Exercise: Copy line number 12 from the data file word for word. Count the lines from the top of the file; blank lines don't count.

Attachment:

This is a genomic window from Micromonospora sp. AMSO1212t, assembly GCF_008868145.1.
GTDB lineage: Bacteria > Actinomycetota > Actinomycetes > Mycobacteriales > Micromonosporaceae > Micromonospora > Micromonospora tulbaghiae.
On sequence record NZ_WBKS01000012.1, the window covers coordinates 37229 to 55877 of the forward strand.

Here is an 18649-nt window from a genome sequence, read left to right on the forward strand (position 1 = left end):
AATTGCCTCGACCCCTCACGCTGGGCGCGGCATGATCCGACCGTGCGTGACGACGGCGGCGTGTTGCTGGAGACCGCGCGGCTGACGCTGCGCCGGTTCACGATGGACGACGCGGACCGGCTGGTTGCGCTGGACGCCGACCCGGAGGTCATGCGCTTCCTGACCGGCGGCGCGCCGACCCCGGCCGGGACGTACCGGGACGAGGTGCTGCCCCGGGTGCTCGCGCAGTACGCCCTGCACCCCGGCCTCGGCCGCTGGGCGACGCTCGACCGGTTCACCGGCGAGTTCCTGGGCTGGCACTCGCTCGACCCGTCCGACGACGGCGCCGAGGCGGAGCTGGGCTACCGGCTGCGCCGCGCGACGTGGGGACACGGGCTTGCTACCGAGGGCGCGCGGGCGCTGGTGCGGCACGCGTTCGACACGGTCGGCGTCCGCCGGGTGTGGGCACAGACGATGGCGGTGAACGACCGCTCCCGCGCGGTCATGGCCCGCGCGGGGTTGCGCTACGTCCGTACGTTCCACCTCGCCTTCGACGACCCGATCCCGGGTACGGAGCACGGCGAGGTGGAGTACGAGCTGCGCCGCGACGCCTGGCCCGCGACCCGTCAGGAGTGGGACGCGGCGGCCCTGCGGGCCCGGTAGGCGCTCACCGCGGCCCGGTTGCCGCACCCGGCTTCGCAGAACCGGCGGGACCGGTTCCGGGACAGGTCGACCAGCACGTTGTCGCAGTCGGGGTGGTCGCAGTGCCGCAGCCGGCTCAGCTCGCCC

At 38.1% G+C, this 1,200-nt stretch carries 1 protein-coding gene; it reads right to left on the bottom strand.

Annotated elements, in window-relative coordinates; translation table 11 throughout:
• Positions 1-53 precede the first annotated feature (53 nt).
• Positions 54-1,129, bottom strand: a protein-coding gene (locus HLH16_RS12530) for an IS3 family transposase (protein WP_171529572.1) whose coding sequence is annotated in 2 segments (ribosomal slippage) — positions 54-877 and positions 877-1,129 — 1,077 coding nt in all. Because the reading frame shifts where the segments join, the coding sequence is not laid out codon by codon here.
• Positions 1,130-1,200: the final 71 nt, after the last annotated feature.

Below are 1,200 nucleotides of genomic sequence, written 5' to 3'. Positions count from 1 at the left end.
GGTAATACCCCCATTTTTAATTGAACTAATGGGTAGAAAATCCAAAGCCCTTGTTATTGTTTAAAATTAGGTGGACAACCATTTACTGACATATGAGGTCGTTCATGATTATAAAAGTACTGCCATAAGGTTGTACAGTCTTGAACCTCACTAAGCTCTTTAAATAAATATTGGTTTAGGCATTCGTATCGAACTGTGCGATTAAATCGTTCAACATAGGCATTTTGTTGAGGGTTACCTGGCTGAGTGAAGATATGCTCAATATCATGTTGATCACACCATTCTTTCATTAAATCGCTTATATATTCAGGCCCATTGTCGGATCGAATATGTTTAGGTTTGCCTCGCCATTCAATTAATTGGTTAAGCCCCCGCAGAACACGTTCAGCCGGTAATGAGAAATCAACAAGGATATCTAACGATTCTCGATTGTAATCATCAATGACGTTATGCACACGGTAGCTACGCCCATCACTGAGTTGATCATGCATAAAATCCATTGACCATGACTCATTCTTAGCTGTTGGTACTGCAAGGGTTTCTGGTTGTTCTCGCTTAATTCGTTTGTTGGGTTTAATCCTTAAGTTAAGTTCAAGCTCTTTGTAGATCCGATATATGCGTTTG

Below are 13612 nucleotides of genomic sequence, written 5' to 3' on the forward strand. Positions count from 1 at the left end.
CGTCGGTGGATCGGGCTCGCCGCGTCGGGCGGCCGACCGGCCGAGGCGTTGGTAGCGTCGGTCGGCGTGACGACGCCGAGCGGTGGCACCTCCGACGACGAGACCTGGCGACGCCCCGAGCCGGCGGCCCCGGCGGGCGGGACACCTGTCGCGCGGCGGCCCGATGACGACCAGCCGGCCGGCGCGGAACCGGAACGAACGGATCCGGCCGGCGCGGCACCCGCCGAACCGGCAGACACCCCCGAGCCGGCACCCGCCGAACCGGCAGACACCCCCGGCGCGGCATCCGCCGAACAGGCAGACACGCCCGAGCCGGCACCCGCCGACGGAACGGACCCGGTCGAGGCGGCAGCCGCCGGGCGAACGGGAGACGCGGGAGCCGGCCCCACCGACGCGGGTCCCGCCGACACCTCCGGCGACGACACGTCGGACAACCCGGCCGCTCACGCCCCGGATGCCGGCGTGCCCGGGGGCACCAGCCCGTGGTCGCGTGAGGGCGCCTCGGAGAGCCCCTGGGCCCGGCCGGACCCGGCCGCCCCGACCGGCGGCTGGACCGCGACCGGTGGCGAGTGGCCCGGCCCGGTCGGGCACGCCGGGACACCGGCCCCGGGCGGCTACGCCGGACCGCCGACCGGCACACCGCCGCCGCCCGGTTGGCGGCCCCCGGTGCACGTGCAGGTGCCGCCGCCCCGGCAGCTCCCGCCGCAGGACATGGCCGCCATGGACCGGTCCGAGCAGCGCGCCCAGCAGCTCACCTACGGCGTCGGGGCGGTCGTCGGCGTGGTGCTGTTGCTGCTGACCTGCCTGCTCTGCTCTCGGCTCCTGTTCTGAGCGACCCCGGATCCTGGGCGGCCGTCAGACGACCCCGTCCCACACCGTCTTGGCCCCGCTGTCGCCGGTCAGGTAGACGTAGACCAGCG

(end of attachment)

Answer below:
GGTAATACCCCCATTTTTAATTGAACTAATGGGTAGAAAATCCAAAGCCCTTGTTATTGTTTAAAATTAGGTGGACAACCATTTACTGACATATGAGGTCGTTCATGATTATAAAAGTACTGCCATAAGGTTGTACAGTCTTGAACCTCACTAAGCTCTTTAAATAAATATTGGTTTAGGCATTCGTATCGAACTGTGCGATTAAATCGTTCAACATAGGCATTTTGTTGAGGGTTACCTGGCTGAGTGAAGATATGCTCAATATCATGTTGATCACACCATTCTTTCATTAAATCGCTTATATATTCAGGCCCATTGTCGGATCGAATATGTTTAGGTTTGCCTCGCCATTCAATTAATTGGTTAAGCCCCCGCAGAACACGTTCAGCCGGTAATGAGAAATCAACAAGGATATCTAACGATTCTCGATTGTAATCATCAATGACGTTATGCACACGGTAGCTACGCCCATCACTGAGTTGATCATGCATAAAATCCATTGACCATGACTCATTCTTAGCTGTTGGTACTGCAAGGGTTTCTGGTTGTTCTCGCTTAATTCGTTTGTTGGGTTTAATCCTTAAGTTAAGTTCAAGCTCTTTGTAGATCCGATATATGCGTTTG